I've seen aged examples of this remarkable species grown as mighty specimen plants, potted to display their huge trunk and contorted stems. I have also seen tiny juveniles packed tightly together and planted in borders en masse. In both cases, they've excelled. Unusually for a plant that is commercially available in the UAE, Adenium has the benefit of being a native that is long-flowering, colourful, drought tolerant, low in its water demand and easy to look after. In fact, the main problem that most gardeners have when they first get one is overwatering. This can be avoided by growing the desert rose as a container plant and by keeping it in full sun. It thrives in both conditions.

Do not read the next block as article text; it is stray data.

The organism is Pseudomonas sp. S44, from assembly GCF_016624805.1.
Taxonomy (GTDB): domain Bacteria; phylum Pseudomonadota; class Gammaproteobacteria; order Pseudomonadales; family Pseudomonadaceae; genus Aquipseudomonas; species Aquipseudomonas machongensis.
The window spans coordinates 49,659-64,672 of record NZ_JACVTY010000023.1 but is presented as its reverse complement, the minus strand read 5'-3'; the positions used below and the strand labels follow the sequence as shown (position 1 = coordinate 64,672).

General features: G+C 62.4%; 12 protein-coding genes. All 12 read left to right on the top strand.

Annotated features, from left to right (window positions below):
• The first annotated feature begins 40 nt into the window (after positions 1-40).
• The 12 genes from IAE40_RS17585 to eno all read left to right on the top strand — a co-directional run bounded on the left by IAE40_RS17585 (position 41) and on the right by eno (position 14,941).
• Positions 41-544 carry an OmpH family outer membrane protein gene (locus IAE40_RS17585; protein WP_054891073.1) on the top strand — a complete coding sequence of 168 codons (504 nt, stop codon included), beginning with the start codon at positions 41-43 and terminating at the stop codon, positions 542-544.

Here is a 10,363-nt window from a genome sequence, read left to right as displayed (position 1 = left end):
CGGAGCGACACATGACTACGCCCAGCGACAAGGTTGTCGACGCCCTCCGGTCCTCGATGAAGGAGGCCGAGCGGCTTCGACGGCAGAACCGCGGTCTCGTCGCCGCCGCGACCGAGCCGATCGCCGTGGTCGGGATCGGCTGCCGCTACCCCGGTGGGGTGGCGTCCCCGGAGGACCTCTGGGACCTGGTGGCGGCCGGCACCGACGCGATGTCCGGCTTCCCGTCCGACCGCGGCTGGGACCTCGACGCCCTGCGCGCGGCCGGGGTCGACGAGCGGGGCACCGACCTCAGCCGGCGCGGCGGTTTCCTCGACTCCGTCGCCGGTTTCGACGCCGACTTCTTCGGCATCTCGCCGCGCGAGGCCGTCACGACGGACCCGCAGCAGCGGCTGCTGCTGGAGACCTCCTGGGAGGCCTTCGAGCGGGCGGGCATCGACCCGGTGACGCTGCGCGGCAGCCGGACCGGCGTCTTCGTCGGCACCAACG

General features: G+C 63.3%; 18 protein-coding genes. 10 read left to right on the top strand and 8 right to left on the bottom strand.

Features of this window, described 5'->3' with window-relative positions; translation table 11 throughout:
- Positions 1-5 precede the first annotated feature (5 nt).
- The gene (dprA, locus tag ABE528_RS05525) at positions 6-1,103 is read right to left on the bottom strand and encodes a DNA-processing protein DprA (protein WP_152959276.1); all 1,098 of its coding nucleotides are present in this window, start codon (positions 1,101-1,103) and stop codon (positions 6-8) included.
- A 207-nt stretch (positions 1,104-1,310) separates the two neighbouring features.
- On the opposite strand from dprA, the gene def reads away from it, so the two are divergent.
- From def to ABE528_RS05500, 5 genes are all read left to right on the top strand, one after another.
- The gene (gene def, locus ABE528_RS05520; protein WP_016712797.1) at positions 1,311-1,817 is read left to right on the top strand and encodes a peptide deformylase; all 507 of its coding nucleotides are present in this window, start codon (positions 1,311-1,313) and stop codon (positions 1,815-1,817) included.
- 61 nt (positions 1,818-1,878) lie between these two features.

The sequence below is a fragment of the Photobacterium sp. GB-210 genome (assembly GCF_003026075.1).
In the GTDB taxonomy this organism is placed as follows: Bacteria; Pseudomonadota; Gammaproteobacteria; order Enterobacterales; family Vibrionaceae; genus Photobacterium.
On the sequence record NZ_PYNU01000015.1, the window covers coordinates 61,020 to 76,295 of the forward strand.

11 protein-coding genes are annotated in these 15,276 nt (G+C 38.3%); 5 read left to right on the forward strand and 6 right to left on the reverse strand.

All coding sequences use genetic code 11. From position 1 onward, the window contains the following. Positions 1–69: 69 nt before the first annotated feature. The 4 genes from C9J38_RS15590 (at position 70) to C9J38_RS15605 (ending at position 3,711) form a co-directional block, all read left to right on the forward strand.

Adenium is best grown cactus-like, in a free draining potting mix that mixes sand and gravel with compost. It should be allowed to dry out completely between each watering. Propagation is relatively straightforward from either seed or cuttings but care should be taken when pruning because Adenium has toxic sap that can irritate if it comes into contact with the skin. All parts of Adenium are poisonous and the plant should be kept away from children and animals.